Let’s be honest, dad’s do things differently. This can be fun, and the kids often love it, BUT this can often be quite different to how a mom may do things. This can create quite a lot of tension in a relationship. Men and women are different, that’s ok. There is certainly nothing wrong with this, and in fact it is important and necessary, but this needs to be discussed and communicated effectively between partners. Sadly, I engage with families where communication has either broken or is not effective, leading to frustration and conflict. Communicate about how you may do things differently so there is an understanding and expectations can be adjusted accordingly.
Something that has become quite evident in my experience, not only in working with parents, but also just existing in the world today, is that a dad’s role is seems to be constantly reduced and reduced to the point that the father plays a very small role in his own children’s lives. So even in families where mom and dad are happily married, dad can still function as an absent father. This seems to be partially because dad’s may feel like his wife regularly has an issue with how he does things, or he forgets things (because its new and different for him) and she has slowly assumed more responsibility. As this happens, I often find that a dad may take a step back because of a range of different reasons from feeling inadequate, embarrassed, or overwhelmed as a few examples. This then feeds that cycle of a mom needing to do more and so this continues. We certainly cannot place blame as there are many contributing factors, one of which we cannot overlook is society and the expectations that are placed on parents based on what their roles are expected to be.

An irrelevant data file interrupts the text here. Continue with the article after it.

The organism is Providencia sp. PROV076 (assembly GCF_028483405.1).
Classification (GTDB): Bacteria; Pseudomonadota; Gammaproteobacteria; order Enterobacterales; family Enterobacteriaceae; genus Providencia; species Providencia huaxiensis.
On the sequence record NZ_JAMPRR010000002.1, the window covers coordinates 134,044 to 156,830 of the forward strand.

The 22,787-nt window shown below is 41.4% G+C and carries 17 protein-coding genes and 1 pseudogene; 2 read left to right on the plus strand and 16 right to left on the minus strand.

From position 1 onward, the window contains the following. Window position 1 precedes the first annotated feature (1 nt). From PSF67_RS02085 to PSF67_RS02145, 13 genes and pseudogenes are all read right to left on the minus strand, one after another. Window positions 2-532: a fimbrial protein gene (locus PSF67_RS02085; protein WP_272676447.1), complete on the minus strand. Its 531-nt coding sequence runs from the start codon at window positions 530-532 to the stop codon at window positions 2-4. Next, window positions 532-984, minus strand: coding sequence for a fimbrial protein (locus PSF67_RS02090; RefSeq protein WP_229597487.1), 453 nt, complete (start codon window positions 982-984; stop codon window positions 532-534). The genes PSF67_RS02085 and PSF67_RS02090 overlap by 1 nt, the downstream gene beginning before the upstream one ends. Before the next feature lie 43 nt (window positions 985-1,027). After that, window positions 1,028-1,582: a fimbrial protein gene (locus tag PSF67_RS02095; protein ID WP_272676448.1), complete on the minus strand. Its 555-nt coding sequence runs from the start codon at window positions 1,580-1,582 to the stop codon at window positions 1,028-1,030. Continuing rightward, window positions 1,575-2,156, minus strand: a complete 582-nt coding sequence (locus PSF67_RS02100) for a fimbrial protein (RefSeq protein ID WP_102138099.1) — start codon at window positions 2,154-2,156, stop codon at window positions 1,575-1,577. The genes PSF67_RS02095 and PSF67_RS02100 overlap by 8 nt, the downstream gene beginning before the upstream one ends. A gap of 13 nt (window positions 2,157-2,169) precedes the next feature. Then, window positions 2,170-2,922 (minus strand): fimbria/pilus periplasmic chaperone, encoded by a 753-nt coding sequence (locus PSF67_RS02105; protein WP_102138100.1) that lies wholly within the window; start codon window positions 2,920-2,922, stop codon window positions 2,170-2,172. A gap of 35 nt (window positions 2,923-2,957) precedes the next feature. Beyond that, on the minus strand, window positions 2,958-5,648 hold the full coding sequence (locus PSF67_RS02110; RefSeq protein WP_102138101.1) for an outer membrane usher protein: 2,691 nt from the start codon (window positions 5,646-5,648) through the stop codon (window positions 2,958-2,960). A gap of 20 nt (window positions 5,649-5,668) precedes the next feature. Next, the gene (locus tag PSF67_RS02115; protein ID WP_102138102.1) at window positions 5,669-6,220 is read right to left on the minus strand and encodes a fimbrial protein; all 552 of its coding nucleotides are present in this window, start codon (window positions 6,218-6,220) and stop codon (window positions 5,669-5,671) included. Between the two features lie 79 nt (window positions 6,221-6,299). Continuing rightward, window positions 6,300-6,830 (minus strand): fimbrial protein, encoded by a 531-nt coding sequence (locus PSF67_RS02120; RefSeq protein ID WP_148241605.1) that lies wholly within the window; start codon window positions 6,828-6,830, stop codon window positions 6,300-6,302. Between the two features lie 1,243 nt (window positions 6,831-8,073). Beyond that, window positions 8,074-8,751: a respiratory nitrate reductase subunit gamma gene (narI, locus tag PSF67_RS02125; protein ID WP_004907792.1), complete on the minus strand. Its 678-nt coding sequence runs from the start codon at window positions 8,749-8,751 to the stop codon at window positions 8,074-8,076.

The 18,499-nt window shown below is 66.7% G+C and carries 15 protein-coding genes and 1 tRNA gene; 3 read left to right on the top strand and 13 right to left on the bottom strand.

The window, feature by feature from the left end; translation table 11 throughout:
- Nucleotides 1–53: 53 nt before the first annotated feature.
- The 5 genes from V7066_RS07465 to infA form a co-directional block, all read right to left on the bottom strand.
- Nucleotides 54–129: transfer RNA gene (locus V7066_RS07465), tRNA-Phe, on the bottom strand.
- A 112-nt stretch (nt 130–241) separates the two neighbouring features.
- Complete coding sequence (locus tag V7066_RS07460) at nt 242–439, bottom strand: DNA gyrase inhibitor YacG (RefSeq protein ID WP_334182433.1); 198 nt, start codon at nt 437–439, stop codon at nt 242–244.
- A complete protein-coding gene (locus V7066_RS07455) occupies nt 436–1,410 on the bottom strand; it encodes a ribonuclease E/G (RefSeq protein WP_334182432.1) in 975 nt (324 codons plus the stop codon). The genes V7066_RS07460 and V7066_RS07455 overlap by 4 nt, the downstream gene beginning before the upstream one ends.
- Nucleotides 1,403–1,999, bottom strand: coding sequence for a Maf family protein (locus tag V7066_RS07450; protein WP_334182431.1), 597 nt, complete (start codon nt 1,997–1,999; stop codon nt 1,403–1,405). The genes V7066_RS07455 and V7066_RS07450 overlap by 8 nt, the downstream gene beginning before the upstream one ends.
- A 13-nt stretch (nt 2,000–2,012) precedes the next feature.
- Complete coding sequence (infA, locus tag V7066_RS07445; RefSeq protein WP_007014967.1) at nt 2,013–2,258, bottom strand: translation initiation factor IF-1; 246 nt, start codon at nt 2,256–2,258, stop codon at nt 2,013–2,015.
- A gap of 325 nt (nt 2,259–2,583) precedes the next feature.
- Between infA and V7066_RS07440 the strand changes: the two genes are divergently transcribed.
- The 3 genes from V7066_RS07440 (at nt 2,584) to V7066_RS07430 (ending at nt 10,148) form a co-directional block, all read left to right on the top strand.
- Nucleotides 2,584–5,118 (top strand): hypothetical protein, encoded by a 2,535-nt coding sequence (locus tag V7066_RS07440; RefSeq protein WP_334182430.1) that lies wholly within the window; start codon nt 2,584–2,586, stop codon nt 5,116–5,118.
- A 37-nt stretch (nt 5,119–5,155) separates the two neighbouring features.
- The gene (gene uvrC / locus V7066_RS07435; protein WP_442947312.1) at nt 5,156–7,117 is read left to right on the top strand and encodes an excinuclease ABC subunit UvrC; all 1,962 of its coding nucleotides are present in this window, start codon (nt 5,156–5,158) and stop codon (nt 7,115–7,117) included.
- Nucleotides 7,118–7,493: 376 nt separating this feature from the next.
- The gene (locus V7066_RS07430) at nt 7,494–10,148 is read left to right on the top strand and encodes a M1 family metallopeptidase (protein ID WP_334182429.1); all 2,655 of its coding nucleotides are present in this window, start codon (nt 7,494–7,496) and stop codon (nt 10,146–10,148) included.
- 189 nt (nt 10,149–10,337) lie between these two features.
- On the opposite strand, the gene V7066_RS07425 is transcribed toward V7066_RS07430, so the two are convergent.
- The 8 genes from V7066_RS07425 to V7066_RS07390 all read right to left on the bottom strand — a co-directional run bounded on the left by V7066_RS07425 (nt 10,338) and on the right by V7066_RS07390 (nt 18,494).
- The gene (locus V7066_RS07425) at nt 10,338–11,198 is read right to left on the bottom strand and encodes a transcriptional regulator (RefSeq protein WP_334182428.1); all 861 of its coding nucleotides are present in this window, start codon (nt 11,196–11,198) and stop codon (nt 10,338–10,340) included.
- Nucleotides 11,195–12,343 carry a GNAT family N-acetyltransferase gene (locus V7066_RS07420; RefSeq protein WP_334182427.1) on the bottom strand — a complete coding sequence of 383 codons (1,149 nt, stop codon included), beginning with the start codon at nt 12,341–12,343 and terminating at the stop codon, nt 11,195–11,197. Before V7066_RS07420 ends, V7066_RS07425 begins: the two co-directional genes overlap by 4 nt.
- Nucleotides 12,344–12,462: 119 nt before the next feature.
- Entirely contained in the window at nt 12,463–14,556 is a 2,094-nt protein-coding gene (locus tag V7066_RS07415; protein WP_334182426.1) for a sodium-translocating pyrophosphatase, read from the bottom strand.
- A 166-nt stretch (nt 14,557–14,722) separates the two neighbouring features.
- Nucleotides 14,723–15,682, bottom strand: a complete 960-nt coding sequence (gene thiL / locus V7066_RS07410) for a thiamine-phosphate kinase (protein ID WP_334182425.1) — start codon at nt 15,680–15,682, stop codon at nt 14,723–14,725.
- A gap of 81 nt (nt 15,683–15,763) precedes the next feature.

If we do not actively challenge these personal and societal expectations, we will never break the cycle. Being an involved dad requires one to be an actively involved participant in all aspects of a child’s life. Being a dad takes hard work and repetitive effort. It takes many mistakes, but a willingness to learn from these mistakes. It takes the courage to tell your wife or partner that you want to be involved, you want to do more and so “please help me to learn or remember what I need to do”.